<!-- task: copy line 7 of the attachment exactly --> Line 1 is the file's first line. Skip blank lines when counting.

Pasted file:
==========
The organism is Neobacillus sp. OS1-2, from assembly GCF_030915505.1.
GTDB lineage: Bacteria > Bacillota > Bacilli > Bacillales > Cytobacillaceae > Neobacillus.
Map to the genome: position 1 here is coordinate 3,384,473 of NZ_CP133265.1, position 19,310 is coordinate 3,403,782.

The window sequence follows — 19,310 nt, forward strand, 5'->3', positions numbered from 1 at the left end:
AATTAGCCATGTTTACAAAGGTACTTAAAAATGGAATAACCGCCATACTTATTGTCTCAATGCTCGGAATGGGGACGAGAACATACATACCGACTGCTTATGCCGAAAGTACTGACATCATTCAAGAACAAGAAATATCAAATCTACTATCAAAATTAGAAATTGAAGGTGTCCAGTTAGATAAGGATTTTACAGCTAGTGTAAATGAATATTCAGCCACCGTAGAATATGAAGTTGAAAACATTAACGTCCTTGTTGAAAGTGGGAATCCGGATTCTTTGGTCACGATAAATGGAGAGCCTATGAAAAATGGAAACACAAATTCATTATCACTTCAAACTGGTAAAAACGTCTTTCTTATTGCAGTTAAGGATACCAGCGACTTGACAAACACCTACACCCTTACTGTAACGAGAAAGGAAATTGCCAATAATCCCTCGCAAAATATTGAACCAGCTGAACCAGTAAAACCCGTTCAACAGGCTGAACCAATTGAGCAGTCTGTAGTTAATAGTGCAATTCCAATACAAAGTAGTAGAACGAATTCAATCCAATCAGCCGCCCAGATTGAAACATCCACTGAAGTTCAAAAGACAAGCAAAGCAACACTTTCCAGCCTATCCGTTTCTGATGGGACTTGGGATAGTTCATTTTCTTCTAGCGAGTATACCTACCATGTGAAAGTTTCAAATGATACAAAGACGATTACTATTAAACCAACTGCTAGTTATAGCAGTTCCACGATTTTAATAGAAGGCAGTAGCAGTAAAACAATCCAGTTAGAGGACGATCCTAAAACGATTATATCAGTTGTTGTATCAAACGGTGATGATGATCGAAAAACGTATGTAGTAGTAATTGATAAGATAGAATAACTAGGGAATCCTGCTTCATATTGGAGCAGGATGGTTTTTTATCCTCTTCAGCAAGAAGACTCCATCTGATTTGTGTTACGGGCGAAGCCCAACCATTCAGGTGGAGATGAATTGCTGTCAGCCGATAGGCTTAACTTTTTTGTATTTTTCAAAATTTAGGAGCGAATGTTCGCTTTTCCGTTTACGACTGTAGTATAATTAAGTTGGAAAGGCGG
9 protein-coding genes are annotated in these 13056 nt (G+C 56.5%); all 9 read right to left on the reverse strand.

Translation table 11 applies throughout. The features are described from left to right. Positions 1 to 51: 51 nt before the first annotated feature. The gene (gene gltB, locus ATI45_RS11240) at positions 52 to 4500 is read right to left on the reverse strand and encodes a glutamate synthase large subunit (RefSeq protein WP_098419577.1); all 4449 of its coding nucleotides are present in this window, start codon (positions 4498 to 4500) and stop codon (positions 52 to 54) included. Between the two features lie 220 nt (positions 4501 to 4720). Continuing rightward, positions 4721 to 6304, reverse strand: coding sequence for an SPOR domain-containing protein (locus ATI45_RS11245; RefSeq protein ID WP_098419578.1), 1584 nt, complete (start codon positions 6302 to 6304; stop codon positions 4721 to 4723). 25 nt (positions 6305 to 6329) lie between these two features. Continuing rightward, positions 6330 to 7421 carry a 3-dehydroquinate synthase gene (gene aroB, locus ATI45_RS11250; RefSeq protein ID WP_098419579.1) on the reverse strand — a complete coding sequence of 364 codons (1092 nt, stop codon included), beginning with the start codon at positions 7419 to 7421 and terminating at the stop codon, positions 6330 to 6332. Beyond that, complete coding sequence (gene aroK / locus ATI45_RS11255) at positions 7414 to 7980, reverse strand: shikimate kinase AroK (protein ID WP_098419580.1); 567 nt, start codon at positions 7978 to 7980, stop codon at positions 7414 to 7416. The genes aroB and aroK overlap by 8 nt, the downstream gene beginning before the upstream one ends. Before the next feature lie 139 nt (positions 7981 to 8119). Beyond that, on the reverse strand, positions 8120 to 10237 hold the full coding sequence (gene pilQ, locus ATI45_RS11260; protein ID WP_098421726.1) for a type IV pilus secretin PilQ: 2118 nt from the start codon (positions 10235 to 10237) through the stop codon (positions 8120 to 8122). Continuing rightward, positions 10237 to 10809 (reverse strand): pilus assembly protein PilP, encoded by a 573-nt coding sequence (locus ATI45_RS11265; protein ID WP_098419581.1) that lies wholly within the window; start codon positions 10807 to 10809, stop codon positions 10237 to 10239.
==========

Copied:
Translation table 11 applies throughout. The features are described from left to right. Positions 1 to 51: 51 nt before the first annotated feature. The gene (gene gltB, locus ATI45_RS11240) at positions 52 to 4500 is read right to left on the reverse strand and encodes a glutamate synthase large subunit (RefSeq protein WP_098419577.1); all 4449 of its coding nucleotides are present in this window, start codon (positions 4498 to 4500) and stop codon (positions 52 to 54) included. Between the two features lie 220 nt (positions 4501 to 4720). Continuing rightward, positions 4721 to 6304, reverse strand: coding sequence for an SPOR domain-containing protein (locus ATI45_RS11245; RefSeq protein ID WP_098419578.1), 1584 nt, complete (start codon positions 6302 to 6304; stop codon positions 4721 to 4723). 25 nt (positions 6305 to 6329) lie between these two features. Continuing rightward, positions 6330 to 7421 carry a 3-dehydroquinate synthase gene (gene aroB, locus ATI45_RS11250; RefSeq protein ID WP_098419579.1) on the reverse strand — a complete coding sequence of 364 codons (1092 nt, stop codon included), beginning with the start codon at positions 7419 to 7421 and terminating at the stop codon, positions 6330 to 6332. Beyond that, complete coding sequence (gene aroK / locus ATI45_RS11255) at positions 7414 to 7980, reverse strand: shikimate kinase AroK (protein ID WP_098419580.1); 567 nt, start codon at positions 7978 to 7980, stop codon at positions 7414 to 7416. The genes aroB and aroK overlap by 8 nt, the downstream gene beginning before the upstream one ends. Before the next feature lie 139 nt (positions 7981 to 8119). Beyond that, on the reverse strand, positions 8120 to 10237 hold the full coding sequence (gene pilQ, locus ATI45_RS11260; protein ID WP_098421726.1) for a type IV pilus secretin PilQ: 2118 nt from the start codon (positions 10235 to 10237) through the stop codon (positions 8120 to 8122). Continuing rightward, positions 10237 to 10809 (reverse strand): pilus assembly protein PilP, encoded by a 573-nt coding sequence (locus ATI45_RS11265; protein ID WP_098419581.1) that lies wholly within the window; start codon positions 10807 to 10809, stop codon positions 10237 to 10239.